Author:
17 Apr 2020

As a deluge of sensors, cameras and other embedded devices fill homes, offices, factories and public spaces there will be growing concern from citizens. As organisations begin storing greater volumes of personal data, adversarial threats will increasingly target devices that harvest and process behavioural information.

Behavioural analytics is a subset of big data analytics that is used to harvest, process, analyse and repurpose data into predictive behavioural information about consumers. By pulling data sets from multiple sources in both the digital and physical world, organisations are able to create profiles of individuals and groups that can be used to identify future trends and business opportunities.

A key factor in the growth of behavioural analytics is largely down to the number and volume of cameras, sensors and other IoT devices that have, and will continue to proliferate throughout private and public spaces.

Whilst this practice has the potential to offer organisations invaluable insight around consumer and non-consumer behaviours, it also stands to have rapid and dire implications if this treasure trove of data and information is misused or not properly secured.

Marketing and Advertising sector:

Organisations will begin utilising the data from sensors and cameras to create tailored content around marketing and advertising products. Behavioural analytics will create ‘data doubles’ as organisations use behavioural analytics in marketing and advertising campaigns that heavily tailor customer experience, products and services around these big data models. Everything from favourite brands, to spending habits, travel movements, and consumer attention will be tracked, recorded and consumed as organisations attempt to build up material perfectly tailored for ‘the market of one’.

  • The increasingly invasive nature of data captured through behavioural analytics will prompt growing concern from the public and regulators. As the public and workforces begin to question monitoring practices and become aware of the frequency and volume at which these invasive practices occur, there is the potential to see widespread backlash against the use of behavioural analytics, with significant financial implications for dependent organisations.
  • As organisations amass a treasure trove of data on their consumers and workforces, attackers will begin to target the vast networks of IoT devices due to their inherently low level of security and host of vulnerabilities. These soft targets will allow attackers to create back doors into networks and begin harvesting information about people that they didn’t even know about themselves.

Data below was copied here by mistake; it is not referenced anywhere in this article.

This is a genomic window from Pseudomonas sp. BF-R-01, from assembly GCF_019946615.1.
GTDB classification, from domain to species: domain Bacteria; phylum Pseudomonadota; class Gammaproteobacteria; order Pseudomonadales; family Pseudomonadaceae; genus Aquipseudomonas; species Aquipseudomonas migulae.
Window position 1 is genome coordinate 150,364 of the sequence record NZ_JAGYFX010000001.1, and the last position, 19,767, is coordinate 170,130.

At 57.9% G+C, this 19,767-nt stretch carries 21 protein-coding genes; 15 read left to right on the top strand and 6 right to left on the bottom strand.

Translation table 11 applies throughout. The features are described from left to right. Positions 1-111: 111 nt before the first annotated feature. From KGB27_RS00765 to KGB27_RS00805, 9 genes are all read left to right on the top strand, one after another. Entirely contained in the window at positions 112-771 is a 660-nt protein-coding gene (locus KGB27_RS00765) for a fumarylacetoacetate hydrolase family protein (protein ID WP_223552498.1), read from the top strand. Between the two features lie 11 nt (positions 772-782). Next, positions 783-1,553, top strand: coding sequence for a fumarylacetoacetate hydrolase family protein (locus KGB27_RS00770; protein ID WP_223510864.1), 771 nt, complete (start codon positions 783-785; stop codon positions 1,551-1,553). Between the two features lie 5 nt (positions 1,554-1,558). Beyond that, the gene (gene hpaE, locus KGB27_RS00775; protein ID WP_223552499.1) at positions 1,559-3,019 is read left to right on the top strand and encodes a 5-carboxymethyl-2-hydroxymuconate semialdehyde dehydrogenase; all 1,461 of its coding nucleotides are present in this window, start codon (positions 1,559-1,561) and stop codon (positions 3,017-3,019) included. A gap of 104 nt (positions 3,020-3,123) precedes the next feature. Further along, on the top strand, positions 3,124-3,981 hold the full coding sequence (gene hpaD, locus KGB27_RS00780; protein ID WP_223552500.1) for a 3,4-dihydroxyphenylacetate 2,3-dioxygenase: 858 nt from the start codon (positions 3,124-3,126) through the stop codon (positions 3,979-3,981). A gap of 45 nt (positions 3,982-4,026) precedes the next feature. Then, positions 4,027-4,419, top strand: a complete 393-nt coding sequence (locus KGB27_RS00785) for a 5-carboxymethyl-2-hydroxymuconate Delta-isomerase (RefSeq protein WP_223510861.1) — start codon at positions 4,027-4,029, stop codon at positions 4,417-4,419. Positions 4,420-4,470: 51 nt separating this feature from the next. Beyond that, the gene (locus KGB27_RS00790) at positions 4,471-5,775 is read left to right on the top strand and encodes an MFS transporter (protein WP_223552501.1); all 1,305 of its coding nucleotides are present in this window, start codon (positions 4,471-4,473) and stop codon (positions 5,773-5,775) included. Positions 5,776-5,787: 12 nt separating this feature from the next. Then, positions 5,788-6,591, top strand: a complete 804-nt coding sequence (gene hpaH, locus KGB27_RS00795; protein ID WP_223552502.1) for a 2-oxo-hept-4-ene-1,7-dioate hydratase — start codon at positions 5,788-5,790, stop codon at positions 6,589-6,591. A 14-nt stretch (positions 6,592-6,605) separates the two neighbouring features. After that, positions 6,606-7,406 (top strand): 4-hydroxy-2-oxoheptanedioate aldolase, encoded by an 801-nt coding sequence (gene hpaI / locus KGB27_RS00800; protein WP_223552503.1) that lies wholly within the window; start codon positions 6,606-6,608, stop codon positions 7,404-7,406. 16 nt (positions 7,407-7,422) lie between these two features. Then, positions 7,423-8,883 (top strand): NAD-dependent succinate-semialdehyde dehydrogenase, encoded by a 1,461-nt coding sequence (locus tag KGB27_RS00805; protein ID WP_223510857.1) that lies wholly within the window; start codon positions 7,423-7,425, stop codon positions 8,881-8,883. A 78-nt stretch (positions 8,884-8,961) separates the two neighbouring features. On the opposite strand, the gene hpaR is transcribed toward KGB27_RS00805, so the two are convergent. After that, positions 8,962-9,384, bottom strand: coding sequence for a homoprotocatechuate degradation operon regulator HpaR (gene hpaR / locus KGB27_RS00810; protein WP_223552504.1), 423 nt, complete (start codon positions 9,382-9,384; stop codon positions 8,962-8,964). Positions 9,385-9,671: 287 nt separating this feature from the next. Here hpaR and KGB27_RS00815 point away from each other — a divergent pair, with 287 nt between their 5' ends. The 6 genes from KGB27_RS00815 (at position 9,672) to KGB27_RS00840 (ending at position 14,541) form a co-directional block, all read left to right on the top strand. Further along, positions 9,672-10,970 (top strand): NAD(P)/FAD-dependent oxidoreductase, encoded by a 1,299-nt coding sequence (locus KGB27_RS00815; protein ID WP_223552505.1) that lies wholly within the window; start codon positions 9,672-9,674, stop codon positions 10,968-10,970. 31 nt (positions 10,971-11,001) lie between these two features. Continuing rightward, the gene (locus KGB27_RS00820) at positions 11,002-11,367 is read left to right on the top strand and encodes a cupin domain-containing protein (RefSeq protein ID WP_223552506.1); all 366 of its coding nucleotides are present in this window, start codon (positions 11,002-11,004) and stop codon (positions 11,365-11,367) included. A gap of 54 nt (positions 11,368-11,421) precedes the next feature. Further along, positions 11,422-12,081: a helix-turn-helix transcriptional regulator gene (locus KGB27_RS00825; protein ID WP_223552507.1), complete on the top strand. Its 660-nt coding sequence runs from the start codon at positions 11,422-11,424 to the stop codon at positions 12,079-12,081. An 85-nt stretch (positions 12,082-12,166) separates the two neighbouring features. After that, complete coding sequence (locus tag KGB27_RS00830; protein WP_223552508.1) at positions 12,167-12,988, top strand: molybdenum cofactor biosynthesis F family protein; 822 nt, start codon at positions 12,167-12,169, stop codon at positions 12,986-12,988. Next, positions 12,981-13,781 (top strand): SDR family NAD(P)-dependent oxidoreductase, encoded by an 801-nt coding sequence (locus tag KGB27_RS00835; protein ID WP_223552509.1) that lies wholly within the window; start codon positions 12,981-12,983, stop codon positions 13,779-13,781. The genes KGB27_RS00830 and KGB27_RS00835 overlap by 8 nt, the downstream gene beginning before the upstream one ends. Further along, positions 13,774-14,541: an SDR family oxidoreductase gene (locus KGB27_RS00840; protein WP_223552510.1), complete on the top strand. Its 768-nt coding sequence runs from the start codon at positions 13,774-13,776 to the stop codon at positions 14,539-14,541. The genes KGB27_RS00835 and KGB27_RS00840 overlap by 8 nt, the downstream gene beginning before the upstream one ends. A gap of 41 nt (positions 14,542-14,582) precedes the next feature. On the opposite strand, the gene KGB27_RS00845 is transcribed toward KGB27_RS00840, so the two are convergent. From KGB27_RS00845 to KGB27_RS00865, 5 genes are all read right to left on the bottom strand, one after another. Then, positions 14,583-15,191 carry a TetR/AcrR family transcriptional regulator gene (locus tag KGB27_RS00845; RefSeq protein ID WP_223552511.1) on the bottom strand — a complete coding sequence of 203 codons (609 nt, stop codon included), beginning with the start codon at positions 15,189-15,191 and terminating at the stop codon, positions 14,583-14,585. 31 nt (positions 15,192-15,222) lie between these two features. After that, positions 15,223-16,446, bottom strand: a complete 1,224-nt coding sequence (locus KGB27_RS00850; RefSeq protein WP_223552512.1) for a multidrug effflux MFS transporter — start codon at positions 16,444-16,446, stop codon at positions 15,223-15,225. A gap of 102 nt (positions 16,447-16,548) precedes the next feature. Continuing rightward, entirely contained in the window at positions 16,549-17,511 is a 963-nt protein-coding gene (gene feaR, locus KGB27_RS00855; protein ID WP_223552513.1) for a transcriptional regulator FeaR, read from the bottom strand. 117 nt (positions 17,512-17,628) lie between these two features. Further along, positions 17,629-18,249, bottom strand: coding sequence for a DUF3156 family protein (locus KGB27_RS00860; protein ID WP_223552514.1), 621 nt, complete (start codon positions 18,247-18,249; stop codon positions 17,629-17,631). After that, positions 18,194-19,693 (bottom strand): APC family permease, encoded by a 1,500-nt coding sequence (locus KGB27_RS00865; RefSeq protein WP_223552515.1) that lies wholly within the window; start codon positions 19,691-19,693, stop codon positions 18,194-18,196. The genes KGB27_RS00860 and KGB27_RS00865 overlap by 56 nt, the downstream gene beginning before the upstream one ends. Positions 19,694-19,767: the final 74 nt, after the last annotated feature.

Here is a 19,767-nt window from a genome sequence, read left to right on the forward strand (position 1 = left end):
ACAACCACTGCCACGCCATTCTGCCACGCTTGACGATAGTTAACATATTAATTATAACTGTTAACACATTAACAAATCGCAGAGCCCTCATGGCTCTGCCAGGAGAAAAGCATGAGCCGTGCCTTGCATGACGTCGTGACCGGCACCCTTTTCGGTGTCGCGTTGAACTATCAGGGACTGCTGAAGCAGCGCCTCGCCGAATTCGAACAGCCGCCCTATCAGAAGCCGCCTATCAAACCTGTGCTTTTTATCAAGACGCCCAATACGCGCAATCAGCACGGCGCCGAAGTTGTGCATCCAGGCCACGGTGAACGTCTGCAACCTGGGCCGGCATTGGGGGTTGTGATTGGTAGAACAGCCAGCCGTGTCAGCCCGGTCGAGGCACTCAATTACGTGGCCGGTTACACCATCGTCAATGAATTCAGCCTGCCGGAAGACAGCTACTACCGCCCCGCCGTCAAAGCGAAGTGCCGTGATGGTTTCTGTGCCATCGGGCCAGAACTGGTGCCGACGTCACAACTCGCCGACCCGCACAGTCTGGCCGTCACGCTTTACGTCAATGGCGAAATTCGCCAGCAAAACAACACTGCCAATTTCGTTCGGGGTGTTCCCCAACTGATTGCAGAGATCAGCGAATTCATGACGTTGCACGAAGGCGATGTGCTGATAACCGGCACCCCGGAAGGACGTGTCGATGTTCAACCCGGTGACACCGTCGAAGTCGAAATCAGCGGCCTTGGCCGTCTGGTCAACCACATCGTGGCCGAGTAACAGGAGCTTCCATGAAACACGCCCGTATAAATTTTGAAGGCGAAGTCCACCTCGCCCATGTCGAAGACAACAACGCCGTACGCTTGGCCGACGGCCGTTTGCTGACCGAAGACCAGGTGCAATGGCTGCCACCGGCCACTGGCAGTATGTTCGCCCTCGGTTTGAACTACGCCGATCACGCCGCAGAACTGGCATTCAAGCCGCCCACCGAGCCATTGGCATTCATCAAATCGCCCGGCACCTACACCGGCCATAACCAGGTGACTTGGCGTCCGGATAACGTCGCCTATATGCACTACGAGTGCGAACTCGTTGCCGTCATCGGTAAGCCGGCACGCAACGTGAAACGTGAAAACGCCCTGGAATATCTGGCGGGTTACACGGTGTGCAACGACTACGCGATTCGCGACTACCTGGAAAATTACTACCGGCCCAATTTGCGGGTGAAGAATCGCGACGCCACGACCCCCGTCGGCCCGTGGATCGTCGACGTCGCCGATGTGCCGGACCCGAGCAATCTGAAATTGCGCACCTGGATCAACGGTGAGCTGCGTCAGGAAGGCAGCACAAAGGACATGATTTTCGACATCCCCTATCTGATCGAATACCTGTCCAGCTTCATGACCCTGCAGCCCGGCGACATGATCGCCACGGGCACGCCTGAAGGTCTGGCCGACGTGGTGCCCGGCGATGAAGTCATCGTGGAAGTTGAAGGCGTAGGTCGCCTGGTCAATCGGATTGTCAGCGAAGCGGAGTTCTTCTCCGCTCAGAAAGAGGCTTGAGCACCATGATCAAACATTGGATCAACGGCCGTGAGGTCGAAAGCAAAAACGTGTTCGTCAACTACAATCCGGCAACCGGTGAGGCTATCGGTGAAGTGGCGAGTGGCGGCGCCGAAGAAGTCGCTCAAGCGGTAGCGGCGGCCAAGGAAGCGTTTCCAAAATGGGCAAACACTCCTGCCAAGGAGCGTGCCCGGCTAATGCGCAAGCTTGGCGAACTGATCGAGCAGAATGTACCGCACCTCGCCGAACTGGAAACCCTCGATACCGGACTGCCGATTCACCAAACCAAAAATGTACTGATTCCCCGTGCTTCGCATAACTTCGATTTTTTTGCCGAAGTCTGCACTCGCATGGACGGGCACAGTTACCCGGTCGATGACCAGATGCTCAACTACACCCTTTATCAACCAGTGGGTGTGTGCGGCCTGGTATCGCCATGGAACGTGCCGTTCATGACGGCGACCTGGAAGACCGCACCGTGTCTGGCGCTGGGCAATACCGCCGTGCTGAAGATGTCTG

Invasive behaviour monitoring throughout the day
Invasive behaviour monitoring throughout the day

This blog is one part in a series of blogs based on the Threat Horizon 2022 report. In the coming weeks, we will be discussing the three themes and nine threats covered in the report.

Find out more about Threat Horizon 2022: Digital and Physical Worlds collied here >

ISF Members can download the Threat Horizon 2022: Digital and physical worlds collide report here.

Jordon Kelly joined the ISF in February 2019 as an Information and Cyber Security Analyst within the Research Team. He was the project lead and authors of the ISF annual flagship report: Threat Horizon 2022, Published on the 30th January 2020.
Jordon has also contributed to research on and co-authored the Human-Centred Security: addressing Psychological Vulnerabilities paper and has assisted on a number of other ISF projects.
With an academic background in the social sciences including a BSc Hon degree in Forensic Psychology and a MA with distinction in International Security, Jordon contributes a unique perspective on the relationship between humans and technology. He has written extensively on the impact of emerging technologies, information and cyber warfare, security strategy, politics and international relations.